Dibdin has a well-deserved reputation as one of Britainís most stylish crime writers. His earliest novels were skilful pastiches: one brought together Sherlock Holmes and Jack the Ripper; another had Robert Browning sleuthing in Victorian Florence. Ratking, which won the CWAís Gold Dagger, introduced his Italian series detective Aurelio Zen. A later Zen book, Cosi Fan Tutti, lifts the plot of Mozartís opera, reverses one or two genders and sets it with typical panache in contemporary Naples.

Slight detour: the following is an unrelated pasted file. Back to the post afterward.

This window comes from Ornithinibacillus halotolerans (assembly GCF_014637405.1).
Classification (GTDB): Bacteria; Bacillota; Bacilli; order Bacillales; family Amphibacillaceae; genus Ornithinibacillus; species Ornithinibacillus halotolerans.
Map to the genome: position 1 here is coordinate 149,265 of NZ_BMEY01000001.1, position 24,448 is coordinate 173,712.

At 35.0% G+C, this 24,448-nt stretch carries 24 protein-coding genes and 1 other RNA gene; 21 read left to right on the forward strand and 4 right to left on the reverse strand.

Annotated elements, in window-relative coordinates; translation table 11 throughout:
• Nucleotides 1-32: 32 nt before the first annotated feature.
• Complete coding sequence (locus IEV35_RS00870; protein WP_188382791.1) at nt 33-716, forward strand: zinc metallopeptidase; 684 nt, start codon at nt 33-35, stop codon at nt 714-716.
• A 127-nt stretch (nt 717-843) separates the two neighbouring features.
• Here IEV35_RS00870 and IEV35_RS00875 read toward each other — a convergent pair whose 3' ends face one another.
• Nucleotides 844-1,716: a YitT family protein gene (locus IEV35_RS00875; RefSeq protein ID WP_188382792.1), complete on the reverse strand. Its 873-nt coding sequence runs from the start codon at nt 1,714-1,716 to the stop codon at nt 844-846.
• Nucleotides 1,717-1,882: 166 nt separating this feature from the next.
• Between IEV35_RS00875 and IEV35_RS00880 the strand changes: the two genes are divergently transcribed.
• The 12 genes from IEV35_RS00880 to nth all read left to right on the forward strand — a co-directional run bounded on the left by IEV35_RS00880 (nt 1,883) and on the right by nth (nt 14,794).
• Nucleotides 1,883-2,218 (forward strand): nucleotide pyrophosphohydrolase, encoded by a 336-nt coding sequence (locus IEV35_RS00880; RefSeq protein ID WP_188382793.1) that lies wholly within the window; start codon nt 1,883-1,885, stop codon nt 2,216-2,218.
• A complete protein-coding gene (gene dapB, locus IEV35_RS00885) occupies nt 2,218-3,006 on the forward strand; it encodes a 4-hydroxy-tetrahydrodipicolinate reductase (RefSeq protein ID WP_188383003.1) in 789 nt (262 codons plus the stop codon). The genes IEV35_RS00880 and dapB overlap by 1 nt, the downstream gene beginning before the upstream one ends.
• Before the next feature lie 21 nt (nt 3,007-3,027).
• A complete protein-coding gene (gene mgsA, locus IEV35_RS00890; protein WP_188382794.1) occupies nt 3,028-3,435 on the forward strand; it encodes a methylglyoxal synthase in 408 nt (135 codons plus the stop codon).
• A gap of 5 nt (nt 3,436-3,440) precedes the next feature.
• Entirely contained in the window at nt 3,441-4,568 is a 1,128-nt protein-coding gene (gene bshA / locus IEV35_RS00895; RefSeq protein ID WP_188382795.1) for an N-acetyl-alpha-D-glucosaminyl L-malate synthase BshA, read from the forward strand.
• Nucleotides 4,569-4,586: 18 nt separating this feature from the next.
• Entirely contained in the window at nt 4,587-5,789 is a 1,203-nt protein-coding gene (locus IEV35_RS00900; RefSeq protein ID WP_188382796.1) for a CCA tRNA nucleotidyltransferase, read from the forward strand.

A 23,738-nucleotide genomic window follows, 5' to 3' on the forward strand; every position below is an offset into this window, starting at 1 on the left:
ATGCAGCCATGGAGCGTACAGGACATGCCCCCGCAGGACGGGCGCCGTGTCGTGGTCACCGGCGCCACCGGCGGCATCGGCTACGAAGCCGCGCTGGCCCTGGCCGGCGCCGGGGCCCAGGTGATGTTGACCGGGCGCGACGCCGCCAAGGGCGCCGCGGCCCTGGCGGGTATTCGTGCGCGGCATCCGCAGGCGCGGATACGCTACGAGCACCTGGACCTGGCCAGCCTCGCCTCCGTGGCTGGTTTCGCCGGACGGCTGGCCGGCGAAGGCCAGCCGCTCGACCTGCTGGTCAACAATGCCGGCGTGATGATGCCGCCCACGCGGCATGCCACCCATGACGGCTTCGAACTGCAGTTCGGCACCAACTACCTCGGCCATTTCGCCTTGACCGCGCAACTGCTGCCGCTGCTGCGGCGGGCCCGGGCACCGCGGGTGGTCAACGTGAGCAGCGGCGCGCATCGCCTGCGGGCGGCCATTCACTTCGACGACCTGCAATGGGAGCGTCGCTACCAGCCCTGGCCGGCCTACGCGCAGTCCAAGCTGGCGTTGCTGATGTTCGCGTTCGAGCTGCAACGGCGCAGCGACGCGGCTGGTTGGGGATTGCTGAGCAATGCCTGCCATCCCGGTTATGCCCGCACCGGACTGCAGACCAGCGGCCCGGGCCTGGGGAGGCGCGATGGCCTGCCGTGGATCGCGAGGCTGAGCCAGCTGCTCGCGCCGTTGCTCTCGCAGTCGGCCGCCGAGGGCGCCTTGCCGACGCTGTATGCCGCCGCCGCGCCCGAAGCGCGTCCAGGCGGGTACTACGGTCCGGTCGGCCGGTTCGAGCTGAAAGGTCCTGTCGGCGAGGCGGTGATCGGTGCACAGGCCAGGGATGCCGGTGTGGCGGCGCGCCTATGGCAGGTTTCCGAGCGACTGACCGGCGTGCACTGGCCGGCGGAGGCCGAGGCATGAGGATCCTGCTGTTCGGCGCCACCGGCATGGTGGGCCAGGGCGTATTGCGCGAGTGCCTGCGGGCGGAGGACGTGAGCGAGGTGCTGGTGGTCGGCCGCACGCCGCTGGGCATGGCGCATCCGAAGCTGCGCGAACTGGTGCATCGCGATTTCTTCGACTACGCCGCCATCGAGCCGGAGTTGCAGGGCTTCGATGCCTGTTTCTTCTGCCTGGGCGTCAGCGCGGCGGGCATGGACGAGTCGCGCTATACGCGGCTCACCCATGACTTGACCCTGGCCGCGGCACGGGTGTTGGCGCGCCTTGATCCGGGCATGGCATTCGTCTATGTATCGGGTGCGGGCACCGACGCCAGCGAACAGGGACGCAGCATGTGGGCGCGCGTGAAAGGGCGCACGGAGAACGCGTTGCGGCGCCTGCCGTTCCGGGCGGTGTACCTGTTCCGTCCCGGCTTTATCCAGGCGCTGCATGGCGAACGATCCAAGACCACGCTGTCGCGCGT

Dibdinís other novels include The Tryst, a dark study of the borders of madness; The Dying of the Light, a homage to the traditional whodunnit, set in a ghastly old peopleís home; and Dirty Tricks, in which an anonymous narrator leaves a trail of corpses through modern Oxford.
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